• Bill Simmons’s Book of Basketball includes something like the converse of this rule: once a team wins the title, they cannot move. These ideas are similar but distinct. To the extent patch-ineligibility serves as a punishment, we can think of Rule 1 as an enforcement mechanism for a lighter form of Simmons’s rule.
  • Rule 1 won’t cover “in-area” moves, such as the Nets short jaunts from New York, to New Jersey, and back to Brooklyn, or the Warriors changes from San Francisco to “Golden State”.
  • Rule 1 is also the rationale by which we support Oklahoma City’s decision to not wear the patch earned by the 1979 Supersonics.

Rule 2: At some point, titles time out

  • This rule is meant to capture another league reality: it has gotten far harder to win. It was just way easier to win in the 1950s, in a league of eight teams in which most players needed summer jobs, than it is today. The modern NBA has both expanded in teams and in geography, but most importantly in impact. There is far more money on the line, and far more incentive to win.
  • Just when titles time-out is a topic we’ll discuss in more depth. But the underlying principle is that championships can get too old for patch eligibility.

Note we do not advocate the revocation of any team’s championships. These are clearly events which happened. (This isn’t the NCAA!) Every championship team won the only way it could: by beating the opponents in front of them. Their competition, era, and circumstances were not up to them. But the jersey patch is a separate matter. In essence the principles form a set of criteria by which championship wins can be either “patch-eligible”, or not.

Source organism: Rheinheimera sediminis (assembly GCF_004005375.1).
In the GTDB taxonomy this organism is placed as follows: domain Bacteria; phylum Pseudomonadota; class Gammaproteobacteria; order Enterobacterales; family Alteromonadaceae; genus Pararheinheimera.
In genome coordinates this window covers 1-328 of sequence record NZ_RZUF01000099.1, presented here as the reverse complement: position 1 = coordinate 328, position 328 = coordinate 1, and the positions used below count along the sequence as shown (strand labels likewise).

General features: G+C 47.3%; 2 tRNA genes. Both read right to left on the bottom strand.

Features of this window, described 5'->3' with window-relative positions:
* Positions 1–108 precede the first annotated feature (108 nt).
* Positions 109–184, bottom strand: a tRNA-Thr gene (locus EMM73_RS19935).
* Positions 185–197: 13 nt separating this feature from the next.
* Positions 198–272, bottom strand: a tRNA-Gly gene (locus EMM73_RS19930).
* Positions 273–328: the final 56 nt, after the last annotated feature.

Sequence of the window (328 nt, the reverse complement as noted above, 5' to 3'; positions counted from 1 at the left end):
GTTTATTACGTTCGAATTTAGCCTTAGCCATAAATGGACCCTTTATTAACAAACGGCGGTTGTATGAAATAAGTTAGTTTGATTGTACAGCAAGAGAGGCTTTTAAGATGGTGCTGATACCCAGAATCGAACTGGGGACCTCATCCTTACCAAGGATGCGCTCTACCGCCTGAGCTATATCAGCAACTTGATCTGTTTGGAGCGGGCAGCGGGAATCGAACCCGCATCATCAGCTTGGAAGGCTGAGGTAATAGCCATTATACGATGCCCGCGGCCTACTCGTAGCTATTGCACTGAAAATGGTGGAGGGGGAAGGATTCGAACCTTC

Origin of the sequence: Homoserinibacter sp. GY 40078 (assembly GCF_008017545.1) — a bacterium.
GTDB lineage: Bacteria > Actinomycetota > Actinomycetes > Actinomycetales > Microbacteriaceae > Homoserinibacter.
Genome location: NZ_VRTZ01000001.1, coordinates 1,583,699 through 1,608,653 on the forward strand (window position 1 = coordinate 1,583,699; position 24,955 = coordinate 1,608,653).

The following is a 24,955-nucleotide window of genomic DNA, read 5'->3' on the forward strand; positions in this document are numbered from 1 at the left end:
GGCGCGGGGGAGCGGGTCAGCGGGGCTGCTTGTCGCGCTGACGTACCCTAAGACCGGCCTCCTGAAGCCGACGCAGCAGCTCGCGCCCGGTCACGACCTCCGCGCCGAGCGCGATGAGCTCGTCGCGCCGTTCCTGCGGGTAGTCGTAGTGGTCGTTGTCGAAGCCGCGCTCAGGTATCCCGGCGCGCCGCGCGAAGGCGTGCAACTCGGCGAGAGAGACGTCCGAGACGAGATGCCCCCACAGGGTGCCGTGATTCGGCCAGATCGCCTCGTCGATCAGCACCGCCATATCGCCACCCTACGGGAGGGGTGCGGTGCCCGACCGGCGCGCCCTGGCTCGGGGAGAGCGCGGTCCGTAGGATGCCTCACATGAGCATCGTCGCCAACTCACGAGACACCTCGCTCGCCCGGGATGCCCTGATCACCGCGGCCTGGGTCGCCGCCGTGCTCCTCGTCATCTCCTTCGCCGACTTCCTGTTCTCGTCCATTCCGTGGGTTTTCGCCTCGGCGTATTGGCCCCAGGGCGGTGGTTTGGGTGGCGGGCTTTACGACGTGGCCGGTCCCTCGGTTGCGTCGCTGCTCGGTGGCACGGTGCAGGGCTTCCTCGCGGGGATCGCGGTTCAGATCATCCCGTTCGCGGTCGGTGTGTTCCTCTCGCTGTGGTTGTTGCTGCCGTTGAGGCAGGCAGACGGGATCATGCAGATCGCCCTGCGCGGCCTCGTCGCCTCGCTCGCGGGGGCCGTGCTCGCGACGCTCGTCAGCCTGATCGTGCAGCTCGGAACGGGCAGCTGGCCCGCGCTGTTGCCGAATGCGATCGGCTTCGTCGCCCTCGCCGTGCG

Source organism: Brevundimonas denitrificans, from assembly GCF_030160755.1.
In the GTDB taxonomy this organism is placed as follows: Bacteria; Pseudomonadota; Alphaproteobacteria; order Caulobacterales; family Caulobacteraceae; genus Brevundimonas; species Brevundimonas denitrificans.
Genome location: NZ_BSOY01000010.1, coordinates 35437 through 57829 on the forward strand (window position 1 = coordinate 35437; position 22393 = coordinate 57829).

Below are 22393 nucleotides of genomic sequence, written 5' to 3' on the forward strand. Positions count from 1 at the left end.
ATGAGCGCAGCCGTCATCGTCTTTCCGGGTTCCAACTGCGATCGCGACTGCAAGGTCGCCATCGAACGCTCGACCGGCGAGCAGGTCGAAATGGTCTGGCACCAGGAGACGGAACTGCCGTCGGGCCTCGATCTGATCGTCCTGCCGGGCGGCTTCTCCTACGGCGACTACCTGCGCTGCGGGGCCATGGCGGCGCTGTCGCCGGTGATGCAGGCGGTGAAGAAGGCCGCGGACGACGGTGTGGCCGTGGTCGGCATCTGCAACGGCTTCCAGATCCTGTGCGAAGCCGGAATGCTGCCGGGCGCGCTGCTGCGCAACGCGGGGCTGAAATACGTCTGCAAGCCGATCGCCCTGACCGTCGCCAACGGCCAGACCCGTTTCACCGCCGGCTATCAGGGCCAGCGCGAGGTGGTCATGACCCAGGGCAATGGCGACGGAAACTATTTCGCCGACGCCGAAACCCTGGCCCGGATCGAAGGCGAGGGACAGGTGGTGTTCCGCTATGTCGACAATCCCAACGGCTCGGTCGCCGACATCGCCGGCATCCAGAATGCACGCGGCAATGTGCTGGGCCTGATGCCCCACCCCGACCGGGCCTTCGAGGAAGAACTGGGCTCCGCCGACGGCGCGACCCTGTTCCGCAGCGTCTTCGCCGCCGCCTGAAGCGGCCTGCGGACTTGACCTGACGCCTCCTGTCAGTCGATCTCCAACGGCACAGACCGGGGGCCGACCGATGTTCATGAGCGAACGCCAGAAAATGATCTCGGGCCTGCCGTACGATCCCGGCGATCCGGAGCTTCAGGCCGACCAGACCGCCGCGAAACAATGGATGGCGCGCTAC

While there is room for subtlety in setting these criteria, there is little room to doubt that two teams make a mockery of the patch.

Tier 2b: Absolute Jokes

  • Atlanta Hawks (1x, 1958)
  • Sacramento Kings (1x, 1951)

These two capture the point of our principles. Both teams violate both of them. They each won once, eons ago, and both have moved since. The Kings’ sole championship came as the Rochester Royals in 1951, and the Hawks’ came as the St Louis Hawks in 1958. Along with their moves, one changed names to boot. The retention of the name “Hawks” is really the only bright spot here.

These two teams likely generate the majority of the double-takes referenced in our introduction. They come off as either total wanna-be’s, or just delusional. (And were among the motivation for this writing.) If there is no other take-away from this article, let it be a reminder of how pathetic they look.